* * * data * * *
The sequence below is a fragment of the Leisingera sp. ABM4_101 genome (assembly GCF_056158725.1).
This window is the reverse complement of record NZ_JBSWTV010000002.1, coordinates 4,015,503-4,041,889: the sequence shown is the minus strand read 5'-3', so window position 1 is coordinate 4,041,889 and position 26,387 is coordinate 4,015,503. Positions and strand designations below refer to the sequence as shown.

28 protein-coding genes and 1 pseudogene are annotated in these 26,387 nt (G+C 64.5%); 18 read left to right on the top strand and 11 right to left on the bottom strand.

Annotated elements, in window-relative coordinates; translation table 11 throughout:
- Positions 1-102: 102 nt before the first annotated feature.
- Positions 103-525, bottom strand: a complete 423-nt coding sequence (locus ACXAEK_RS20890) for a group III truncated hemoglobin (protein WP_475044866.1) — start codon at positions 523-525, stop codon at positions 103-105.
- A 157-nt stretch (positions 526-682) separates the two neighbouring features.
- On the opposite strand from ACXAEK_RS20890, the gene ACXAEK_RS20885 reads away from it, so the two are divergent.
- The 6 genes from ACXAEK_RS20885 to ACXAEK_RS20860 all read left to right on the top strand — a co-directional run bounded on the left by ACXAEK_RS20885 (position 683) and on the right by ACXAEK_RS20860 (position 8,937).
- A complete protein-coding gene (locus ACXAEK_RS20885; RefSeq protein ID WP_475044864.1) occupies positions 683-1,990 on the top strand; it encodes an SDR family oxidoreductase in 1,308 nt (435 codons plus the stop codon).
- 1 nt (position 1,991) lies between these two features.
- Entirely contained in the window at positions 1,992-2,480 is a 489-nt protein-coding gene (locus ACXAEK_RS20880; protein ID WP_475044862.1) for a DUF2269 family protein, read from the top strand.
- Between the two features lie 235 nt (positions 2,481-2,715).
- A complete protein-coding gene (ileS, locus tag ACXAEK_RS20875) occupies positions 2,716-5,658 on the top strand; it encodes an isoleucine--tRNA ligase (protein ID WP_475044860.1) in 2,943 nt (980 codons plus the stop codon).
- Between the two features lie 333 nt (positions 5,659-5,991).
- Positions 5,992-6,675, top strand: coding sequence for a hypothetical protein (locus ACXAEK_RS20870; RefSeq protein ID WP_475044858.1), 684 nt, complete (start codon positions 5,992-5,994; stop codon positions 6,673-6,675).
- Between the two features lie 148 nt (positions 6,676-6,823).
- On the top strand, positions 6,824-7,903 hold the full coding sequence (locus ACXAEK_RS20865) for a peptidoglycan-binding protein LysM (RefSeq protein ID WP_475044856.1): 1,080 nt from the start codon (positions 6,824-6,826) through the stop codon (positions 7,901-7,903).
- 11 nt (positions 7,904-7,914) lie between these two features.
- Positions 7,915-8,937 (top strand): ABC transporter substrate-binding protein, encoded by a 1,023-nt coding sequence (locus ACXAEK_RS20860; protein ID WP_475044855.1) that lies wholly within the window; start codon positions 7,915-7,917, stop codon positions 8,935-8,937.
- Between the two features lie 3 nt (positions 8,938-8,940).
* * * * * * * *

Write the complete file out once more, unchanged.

The sequence below is a fragment of the Leisingera sp. ABM4_101 genome (assembly GCF_056158725.1).
This window is the reverse complement of record NZ_JBSWTV010000002.1, coordinates 4,015,503-4,041,889: the sequence shown is the minus strand read 5'-3', so window position 1 is coordinate 4,041,889 and position 26,387 is coordinate 4,015,503. Positions and strand designations below refer to the sequence as shown.

28 protein-coding genes and 1 pseudogene are annotated in these 26,387 nt (G+C 64.5%); 18 read left to right on the top strand and 11 right to left on the bottom strand.

Annotated elements, in window-relative coordinates; translation table 11 throughout:
- Positions 1-102: 102 nt before the first annotated feature.
- Positions 103-525, bottom strand: a complete 423-nt coding sequence (locus ACXAEK_RS20890) for a group III truncated hemoglobin (protein WP_475044866.1) — start codon at positions 523-525, stop codon at positions 103-105.
- A 157-nt stretch (positions 526-682) separates the two neighbouring features.
- On the opposite strand from ACXAEK_RS20890, the gene ACXAEK_RS20885 reads away from it, so the two are divergent.
- The 6 genes from ACXAEK_RS20885 to ACXAEK_RS20860 all read left to right on the top strand — a co-directional run bounded on the left by ACXAEK_RS20885 (position 683) and on the right by ACXAEK_RS20860 (position 8,937).
- A complete protein-coding gene (locus ACXAEK_RS20885; RefSeq protein ID WP_475044864.1) occupies positions 683-1,990 on the top strand; it encodes an SDR family oxidoreductase in 1,308 nt (435 codons plus the stop codon).
- 1 nt (position 1,991) lies between these two features.
- Entirely contained in the window at positions 1,992-2,480 is a 489-nt protein-coding gene (locus ACXAEK_RS20880; protein ID WP_475044862.1) for a DUF2269 family protein, read from the top strand.
- Between the two features lie 235 nt (positions 2,481-2,715).
- A complete protein-coding gene (ileS, locus tag ACXAEK_RS20875) occupies positions 2,716-5,658 on the top strand; it encodes an isoleucine--tRNA ligase (protein ID WP_475044860.1) in 2,943 nt (980 codons plus the stop codon).
- Between the two features lie 333 nt (positions 5,659-5,991).
- Positions 5,992-6,675, top strand: coding sequence for a hypothetical protein (locus ACXAEK_RS20870; RefSeq protein ID WP_475044858.1), 684 nt, complete (start codon positions 5,992-5,994; stop codon positions 6,673-6,675).
- Between the two features lie 148 nt (positions 6,676-6,823).
- On the top strand, positions 6,824-7,903 hold the full coding sequence (locus ACXAEK_RS20865) for a peptidoglycan-binding protein LysM (RefSeq protein ID WP_475044856.1): 1,080 nt from the start codon (positions 6,824-6,826) through the stop codon (positions 7,901-7,903).
- 11 nt (positions 7,904-7,914) lie between these two features.
- Positions 7,915-8,937 (top strand): ABC transporter substrate-binding protein, encoded by a 1,023-nt coding sequence (locus ACXAEK_RS20860; protein ID WP_475044855.1) that lies wholly within the window; start codon positions 7,915-7,917, stop codon positions 8,935-8,937.
- Between the two features lie 3 nt (positions 8,938-8,940).